Microsoft Active DirectoryI got a call from a client recently where one particular user was unable to log in to SharePoint via their User Principle Name (UPN).  This turned out to be a quick and easy fix, so I wanted to share hopefully to help anyone else. 

What is a UPN Anyway?

First, for those non-AD SharePoint folks out there, UPN refers to an attribute on the user account object in Active Directory.  Anytime a user is created, at a minimum they will have a user logon name and a UPN suffix (domain name).  The UPN is composed of the user logon name and the UPN suffix joined by the @ sign.

Active Directory User logon name or UPN

Normally, a user would login with CONTOSO\tado and his password.  A UPN allows the users to use a more casual and friendly name, especially if it matches their email address.  This would allow a client named Tad to login with  To add a UPN suffix, you can follow this
MS KB article to be completed by your domain admin.

Now that you know about UPNs, here's a summary of our scenario (Tad will be the client user):

  • Tad calls the helpdesk saying that he cannot login to SharePoint today with his friendly login ( 
  • Tad is able to login to SharePoint via the old style logon name CONTOSO\tado without issue.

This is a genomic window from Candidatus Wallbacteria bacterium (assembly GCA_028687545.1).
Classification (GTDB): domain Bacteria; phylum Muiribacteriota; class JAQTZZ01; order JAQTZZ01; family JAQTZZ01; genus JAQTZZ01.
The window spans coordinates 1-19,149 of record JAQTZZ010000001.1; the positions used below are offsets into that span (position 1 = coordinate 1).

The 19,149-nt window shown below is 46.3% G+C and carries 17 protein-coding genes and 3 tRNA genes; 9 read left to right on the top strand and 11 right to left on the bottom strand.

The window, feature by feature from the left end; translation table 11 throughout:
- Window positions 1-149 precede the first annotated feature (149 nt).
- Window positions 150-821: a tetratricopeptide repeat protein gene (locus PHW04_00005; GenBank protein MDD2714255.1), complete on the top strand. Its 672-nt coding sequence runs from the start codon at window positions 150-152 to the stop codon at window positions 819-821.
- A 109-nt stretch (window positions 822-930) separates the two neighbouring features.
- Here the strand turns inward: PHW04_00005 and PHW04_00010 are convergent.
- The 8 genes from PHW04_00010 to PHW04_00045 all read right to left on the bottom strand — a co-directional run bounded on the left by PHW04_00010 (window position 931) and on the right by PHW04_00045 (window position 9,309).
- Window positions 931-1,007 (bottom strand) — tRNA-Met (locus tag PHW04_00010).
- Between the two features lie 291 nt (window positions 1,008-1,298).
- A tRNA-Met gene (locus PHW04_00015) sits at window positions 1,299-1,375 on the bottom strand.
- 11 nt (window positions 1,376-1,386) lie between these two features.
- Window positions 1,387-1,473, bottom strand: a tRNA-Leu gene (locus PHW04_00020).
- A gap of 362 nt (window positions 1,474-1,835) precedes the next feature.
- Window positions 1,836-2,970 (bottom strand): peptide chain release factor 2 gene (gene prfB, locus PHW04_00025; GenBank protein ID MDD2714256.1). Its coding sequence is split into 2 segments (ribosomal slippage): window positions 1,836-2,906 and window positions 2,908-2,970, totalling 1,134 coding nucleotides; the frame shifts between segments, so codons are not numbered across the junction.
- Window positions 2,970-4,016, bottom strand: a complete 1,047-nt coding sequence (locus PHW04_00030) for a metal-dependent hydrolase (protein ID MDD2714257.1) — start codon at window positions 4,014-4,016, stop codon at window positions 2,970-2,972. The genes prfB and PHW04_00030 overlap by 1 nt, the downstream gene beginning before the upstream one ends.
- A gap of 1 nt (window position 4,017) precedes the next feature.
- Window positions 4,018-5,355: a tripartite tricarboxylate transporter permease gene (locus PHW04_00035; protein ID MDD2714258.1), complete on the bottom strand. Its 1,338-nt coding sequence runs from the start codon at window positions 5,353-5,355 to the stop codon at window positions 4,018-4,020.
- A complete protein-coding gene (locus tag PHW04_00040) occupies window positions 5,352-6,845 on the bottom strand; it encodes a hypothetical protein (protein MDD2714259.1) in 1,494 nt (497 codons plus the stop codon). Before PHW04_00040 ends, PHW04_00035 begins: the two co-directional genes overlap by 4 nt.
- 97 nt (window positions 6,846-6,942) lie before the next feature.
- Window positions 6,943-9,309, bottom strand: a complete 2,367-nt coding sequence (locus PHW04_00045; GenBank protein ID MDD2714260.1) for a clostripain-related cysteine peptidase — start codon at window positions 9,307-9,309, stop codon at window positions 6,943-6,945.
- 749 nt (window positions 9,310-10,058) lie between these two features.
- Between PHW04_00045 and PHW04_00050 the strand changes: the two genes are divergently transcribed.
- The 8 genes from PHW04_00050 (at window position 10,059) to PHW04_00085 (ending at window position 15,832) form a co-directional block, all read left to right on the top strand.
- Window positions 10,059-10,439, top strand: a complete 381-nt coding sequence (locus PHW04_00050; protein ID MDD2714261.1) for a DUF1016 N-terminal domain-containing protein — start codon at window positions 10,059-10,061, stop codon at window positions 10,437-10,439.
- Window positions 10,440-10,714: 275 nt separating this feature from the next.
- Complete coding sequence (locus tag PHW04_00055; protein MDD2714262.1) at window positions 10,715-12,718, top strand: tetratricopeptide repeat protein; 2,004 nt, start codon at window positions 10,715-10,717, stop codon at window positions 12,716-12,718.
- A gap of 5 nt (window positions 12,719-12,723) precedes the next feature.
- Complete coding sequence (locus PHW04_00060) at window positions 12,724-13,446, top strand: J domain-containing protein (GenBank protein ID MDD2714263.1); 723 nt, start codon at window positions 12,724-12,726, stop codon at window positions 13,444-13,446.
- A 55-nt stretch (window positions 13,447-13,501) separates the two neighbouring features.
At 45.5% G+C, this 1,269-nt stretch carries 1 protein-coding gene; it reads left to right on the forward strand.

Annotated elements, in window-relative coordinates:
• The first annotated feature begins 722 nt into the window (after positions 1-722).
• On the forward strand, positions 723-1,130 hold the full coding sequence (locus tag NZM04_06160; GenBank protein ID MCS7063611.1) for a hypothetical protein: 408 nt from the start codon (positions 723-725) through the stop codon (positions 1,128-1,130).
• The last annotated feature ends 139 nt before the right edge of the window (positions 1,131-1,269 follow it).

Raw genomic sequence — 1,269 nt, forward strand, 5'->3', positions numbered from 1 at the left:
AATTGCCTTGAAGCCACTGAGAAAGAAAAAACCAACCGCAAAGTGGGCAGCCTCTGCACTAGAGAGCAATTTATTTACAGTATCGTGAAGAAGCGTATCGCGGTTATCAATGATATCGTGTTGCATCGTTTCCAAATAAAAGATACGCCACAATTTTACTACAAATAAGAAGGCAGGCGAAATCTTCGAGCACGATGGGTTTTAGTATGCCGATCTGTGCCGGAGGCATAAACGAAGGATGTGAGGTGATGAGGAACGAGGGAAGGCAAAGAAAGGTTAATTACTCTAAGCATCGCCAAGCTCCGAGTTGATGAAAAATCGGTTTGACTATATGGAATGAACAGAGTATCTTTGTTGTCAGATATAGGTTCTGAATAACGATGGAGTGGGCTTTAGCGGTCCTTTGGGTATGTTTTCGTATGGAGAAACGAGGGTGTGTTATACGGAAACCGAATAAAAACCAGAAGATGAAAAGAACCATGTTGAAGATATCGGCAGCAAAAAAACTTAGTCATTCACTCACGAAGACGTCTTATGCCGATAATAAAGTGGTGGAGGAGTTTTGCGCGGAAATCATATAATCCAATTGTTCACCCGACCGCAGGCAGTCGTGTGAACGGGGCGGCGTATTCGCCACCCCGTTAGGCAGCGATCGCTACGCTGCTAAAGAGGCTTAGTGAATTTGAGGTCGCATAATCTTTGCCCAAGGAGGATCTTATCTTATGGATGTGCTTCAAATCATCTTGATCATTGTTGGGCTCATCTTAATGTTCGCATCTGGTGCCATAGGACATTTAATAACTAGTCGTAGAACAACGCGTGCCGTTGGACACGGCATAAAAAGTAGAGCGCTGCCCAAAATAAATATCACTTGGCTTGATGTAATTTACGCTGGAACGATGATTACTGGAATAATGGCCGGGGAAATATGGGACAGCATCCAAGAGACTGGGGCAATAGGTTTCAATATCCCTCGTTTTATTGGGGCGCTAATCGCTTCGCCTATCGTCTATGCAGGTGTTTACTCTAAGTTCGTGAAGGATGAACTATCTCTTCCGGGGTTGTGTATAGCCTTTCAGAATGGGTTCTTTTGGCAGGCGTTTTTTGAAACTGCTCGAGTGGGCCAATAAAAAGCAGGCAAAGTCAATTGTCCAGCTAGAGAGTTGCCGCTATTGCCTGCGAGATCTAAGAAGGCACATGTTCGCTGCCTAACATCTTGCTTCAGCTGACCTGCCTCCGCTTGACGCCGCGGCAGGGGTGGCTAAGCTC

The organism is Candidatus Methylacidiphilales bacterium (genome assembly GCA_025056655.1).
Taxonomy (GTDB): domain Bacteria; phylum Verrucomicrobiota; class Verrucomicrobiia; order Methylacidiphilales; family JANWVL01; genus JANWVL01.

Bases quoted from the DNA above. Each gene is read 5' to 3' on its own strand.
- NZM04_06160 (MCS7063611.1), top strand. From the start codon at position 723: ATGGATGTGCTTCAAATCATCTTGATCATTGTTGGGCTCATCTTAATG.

• There are no other users who are reporting this issue, they can login with their UPN style logon (
  • You get the user’s credentials to test on another computer, and you get the same results as the user.  Old style works, UPN fails.

So this definitely seems to point to something with the user.  Luckily I had access to Active Directory, so I started poking around.  I searched AD for just the logon name, and got two results.  Weird! 


What happened was that there were two user accounts for Tad.  He had been with a previous company that had been renamed at one point.  They were like CONTOSO\tado and CONTOSO\tadorman, but both accounts had for the UPN.  Only the user account CONTOSO\tado had access in SharePoint.  When Tad was logging in with, it was grabbing the account CONTOSO\tadorman, which had no access in SharePoint. 


The fix is very simple.  Since the CONTOSO\tado is the account with access and what we want to use, we need to change the UPN of the CONTOSO\tadorman account.  Go make friends with your domain administrator, and have them change the tado to tadorman in the circled box on his account.  So his account should be, with a UPN CONTOSO\tadorman.  The working account should be CONTOSO\tado, with a UPN  Clear?

In my scenario, once the duplication was removed, the user was able to login with his friendly UPN just fine.  Even though this was a quick fix, there were strange symptoms. Hopefully my post will help others dealing with the same issue.

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